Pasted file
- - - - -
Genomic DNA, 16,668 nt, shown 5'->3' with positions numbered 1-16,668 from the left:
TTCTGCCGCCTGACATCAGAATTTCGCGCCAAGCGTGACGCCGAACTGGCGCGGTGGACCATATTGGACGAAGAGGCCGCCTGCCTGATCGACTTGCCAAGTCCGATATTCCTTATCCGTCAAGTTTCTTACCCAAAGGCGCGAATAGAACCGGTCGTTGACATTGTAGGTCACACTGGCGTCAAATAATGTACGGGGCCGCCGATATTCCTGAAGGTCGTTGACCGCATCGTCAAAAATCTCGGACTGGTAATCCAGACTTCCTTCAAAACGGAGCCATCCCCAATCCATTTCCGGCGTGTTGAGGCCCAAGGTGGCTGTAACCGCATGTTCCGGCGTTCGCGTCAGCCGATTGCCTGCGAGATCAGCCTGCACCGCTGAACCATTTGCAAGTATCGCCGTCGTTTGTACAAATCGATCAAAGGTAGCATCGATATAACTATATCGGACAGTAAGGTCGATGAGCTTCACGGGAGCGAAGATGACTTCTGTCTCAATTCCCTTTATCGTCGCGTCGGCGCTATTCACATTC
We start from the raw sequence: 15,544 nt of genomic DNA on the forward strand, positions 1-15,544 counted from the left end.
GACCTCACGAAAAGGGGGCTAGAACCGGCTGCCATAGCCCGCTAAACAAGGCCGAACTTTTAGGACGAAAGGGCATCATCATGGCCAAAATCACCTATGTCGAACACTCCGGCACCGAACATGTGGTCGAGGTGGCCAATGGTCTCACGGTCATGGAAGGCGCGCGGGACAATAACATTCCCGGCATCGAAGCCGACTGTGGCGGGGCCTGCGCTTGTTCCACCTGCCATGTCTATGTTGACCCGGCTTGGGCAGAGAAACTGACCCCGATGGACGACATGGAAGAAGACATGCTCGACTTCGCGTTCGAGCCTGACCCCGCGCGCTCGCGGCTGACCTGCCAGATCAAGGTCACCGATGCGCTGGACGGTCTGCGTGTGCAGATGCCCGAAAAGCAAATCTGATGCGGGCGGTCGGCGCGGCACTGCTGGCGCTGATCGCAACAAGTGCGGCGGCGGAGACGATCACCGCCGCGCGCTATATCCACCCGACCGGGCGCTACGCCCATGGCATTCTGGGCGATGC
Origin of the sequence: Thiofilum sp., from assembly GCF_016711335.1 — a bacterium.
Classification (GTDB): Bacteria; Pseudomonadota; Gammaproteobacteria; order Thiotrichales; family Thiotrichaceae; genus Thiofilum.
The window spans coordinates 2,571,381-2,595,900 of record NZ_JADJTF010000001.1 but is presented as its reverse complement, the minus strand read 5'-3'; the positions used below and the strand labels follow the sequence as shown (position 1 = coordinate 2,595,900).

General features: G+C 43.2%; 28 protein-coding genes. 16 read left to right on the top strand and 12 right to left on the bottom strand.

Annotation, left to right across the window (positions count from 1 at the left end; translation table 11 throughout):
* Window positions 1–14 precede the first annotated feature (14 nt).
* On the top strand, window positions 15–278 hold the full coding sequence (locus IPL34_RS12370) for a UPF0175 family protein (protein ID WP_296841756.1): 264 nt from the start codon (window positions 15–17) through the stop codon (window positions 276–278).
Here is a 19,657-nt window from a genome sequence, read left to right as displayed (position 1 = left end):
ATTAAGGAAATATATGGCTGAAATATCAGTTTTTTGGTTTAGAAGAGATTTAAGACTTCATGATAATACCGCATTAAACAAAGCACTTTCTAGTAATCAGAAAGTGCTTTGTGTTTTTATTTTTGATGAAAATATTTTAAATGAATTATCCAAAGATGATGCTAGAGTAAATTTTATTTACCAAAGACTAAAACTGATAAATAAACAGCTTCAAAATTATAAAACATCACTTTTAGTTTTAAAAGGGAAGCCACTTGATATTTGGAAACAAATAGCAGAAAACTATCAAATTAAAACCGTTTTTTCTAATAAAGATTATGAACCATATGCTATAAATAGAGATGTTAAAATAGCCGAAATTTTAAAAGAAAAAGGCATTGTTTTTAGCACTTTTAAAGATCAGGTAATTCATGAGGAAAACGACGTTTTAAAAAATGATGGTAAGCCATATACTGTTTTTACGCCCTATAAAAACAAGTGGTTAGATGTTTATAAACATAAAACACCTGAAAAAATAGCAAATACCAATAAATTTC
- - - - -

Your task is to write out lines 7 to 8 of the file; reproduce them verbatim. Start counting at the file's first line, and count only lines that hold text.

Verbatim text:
The window spans coordinates 2,571,381-2,595,900 of record NZ_JADJTF010000001.1 but is presented as its reverse complement, the minus strand read 5'-3'; the positions used below and the strand labels follow the sequence as shown (position 1 = coordinate 2,595,900).

General features: G+C 43.2%; 28 protein-coding genes. 16 read left to right on the top strand and 12 right to left on the bottom strand.